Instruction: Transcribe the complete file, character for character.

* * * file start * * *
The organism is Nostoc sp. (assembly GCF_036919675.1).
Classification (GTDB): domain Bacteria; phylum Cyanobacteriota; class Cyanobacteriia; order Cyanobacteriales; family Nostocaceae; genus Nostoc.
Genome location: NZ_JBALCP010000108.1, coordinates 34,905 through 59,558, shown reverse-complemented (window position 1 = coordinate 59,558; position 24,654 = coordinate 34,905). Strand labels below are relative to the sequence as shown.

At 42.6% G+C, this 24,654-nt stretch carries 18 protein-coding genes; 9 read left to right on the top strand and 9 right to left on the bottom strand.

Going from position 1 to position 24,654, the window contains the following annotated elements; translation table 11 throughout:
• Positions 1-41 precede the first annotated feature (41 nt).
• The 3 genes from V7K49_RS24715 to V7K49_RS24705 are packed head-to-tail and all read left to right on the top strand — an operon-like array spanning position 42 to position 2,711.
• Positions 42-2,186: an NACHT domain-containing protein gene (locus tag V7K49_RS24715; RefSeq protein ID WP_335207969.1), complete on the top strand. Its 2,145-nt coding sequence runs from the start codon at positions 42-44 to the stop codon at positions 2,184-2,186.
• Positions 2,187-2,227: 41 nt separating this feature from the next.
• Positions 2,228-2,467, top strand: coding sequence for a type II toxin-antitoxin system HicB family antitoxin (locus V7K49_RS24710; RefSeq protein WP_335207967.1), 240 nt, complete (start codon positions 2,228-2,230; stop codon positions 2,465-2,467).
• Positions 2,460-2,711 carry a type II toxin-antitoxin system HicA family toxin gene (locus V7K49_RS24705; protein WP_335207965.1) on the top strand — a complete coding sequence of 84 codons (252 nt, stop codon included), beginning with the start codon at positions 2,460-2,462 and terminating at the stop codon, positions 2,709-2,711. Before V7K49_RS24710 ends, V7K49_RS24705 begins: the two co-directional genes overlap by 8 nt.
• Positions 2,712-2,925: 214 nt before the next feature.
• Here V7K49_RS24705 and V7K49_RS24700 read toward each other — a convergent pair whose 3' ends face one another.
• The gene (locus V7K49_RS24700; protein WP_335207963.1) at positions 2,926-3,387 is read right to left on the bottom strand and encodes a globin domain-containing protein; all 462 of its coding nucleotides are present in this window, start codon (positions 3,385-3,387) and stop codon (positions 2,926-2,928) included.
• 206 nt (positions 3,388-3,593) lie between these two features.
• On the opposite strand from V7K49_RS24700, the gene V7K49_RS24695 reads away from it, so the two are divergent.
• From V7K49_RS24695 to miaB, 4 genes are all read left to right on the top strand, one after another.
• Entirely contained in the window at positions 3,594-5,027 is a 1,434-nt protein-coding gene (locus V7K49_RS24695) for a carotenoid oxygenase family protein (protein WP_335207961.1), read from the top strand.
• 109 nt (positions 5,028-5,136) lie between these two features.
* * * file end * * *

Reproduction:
The organism is Nostoc sp. (assembly GCF_036919675.1).
Classification (GTDB): domain Bacteria; phylum Cyanobacteriota; class Cyanobacteriia; order Cyanobacteriales; family Nostocaceae; genus Nostoc.
Genome location: NZ_JBALCP010000108.1, coordinates 34,905 through 59,558, shown reverse-complemented (window position 1 = coordinate 59,558; position 24,654 = coordinate 34,905). Strand labels below are relative to the sequence as shown.

At 42.6% G+C, this 24,654-nt stretch carries 18 protein-coding genes; 9 read left to right on the top strand and 9 right to left on the bottom strand.

Going from position 1 to position 24,654, the window contains the following annotated elements; translation table 11 throughout:
• Positions 1-41 precede the first annotated feature (41 nt).
• The 3 genes from V7K49_RS24715 to V7K49_RS24705 are packed head-to-tail and all read left to right on the top strand — an operon-like array spanning position 42 to position 2,711.
• Positions 42-2,186: an NACHT domain-containing protein gene (locus tag V7K49_RS24715; RefSeq protein ID WP_335207969.1), complete on the top strand. Its 2,145-nt coding sequence runs from the start codon at positions 42-44 to the stop codon at positions 2,184-2,186.
• Positions 2,187-2,227: 41 nt separating this feature from the next.
• Positions 2,228-2,467, top strand: coding sequence for a type II toxin-antitoxin system HicB family antitoxin (locus V7K49_RS24710; RefSeq protein WP_335207967.1), 240 nt, complete (start codon positions 2,228-2,230; stop codon positions 2,465-2,467).
• Positions 2,460-2,711 carry a type II toxin-antitoxin system HicA family toxin gene (locus V7K49_RS24705; protein WP_335207965.1) on the top strand — a complete coding sequence of 84 codons (252 nt, stop codon included), beginning with the start codon at positions 2,460-2,462 and terminating at the stop codon, positions 2,709-2,711. Before V7K49_RS24710 ends, V7K49_RS24705 begins: the two co-directional genes overlap by 8 nt.
• Positions 2,712-2,925: 214 nt before the next feature.
• Here V7K49_RS24705 and V7K49_RS24700 read toward each other — a convergent pair whose 3' ends face one another.
• The gene (locus V7K49_RS24700; protein WP_335207963.1) at positions 2,926-3,387 is read right to left on the bottom strand and encodes a globin domain-containing protein; all 462 of its coding nucleotides are present in this window, start codon (positions 3,385-3,387) and stop codon (positions 2,926-2,928) included.
• 206 nt (positions 3,388-3,593) lie between these two features.
• On the opposite strand from V7K49_RS24700, the gene V7K49_RS24695 reads away from it, so the two are divergent.
• From V7K49_RS24695 to miaB, 4 genes are all read left to right on the top strand, one after another.
• Entirely contained in the window at positions 3,594-5,027 is a 1,434-nt protein-coding gene (locus V7K49_RS24695) for a carotenoid oxygenase family protein (protein WP_335207961.1), read from the top strand.
• 109 nt (positions 5,028-5,136) lie between these two features.